Addressing Global Health Care Inequities Through the Law
The Zika virus outbreak has been at the forefront of health coverage recently, as Ebola, AIDS and influenza have been in the past. But controlling infectious disease isn’t the only global health concern. Inequality of access to health care is a prevailing problem in many parts of the world, and setting up the legal structures needed for countries to create equitable public health policies can be complicated.
“One of the initial challenges we have is really getting people to understand the relevance of law to health,” says Susan Kim, Deputy Director of the O’Neill Institute for National Global Health Law at Georgetown University.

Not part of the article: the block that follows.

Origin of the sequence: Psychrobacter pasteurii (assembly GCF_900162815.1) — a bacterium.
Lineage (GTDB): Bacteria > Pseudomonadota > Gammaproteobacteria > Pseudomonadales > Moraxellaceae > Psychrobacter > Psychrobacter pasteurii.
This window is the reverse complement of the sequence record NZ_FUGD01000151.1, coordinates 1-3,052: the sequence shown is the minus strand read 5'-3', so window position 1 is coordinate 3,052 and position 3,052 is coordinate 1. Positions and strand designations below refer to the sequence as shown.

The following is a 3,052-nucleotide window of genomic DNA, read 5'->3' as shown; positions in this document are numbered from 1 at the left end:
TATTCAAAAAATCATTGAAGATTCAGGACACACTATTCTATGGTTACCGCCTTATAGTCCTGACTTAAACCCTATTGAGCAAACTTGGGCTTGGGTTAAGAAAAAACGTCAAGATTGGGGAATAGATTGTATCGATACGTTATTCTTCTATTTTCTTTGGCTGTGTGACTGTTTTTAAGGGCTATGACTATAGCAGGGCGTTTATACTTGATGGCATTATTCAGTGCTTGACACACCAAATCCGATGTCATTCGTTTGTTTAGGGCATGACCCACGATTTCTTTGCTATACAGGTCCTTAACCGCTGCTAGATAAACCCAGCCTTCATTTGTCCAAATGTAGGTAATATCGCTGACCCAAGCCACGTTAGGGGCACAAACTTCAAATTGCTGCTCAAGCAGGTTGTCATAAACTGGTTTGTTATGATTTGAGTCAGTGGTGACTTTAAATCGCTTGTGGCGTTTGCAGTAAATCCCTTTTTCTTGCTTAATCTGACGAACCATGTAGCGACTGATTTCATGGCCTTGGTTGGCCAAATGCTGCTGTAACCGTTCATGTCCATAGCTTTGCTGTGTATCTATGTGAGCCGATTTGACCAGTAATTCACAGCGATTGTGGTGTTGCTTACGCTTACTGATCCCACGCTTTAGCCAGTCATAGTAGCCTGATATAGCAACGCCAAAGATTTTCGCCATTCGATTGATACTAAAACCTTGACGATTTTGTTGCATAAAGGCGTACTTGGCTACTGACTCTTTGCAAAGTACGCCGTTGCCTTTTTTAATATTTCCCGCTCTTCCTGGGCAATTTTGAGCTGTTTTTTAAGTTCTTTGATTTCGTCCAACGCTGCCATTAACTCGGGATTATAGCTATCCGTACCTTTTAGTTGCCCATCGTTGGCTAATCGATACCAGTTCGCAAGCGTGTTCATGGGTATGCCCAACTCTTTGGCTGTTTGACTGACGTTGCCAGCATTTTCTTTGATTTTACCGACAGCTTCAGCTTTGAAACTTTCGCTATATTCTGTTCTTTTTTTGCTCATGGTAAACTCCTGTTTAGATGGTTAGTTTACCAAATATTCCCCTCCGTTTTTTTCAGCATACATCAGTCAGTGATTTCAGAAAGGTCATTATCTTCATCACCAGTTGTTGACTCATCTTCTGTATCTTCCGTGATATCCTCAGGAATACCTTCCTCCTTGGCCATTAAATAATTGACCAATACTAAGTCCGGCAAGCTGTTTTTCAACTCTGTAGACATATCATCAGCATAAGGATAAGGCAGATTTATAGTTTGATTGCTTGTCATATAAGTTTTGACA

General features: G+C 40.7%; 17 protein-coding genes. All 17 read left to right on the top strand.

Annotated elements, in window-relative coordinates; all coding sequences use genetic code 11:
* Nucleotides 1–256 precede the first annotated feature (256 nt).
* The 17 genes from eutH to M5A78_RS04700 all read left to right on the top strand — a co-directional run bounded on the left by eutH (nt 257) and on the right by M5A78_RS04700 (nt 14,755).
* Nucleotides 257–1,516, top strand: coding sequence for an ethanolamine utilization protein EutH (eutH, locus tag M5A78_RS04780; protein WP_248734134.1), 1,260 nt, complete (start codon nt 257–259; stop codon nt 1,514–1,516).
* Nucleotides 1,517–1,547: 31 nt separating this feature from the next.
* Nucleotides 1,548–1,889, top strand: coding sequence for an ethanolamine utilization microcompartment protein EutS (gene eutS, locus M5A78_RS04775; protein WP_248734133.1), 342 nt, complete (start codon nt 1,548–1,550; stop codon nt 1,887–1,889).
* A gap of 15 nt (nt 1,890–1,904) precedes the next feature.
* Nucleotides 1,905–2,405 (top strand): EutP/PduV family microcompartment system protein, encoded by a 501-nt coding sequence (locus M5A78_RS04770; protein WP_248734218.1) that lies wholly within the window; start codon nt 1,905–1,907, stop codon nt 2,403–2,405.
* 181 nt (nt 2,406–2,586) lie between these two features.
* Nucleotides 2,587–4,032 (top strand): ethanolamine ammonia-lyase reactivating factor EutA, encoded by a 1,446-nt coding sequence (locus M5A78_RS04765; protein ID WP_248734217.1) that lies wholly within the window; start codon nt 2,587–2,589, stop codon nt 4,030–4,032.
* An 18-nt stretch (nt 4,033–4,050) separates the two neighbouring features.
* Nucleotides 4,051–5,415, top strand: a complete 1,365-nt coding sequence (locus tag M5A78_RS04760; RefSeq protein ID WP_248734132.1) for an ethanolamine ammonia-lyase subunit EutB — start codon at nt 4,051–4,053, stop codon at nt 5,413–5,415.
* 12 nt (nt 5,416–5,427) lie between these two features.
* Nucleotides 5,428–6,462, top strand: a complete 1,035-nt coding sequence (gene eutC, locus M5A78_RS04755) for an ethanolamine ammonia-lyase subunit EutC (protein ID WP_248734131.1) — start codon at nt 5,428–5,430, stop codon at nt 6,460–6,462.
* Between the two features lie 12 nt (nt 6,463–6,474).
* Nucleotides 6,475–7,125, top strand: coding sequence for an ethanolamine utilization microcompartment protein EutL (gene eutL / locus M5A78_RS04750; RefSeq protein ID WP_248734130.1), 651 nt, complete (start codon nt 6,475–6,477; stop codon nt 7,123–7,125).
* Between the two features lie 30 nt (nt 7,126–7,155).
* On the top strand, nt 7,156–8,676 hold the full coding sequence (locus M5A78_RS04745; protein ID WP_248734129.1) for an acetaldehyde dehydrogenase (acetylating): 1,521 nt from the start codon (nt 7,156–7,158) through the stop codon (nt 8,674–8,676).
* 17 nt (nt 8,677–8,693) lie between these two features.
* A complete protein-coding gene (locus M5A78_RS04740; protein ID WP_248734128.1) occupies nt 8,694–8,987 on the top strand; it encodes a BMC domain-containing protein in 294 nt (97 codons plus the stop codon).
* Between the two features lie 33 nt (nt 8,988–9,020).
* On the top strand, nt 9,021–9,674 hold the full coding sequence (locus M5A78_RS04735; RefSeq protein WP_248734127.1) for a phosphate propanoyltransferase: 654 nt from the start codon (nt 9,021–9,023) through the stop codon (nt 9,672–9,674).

Kim works to figure out what different countries need to ensure health care equality, and how they ensure access to medicine, drug safety and medical insurance.
“Part of what is important is to sort of meet countries and regions where they are. The global community, including the WHO, the World Bank, can think about how they support countries to get to the point of universal health coverage,” says Kim.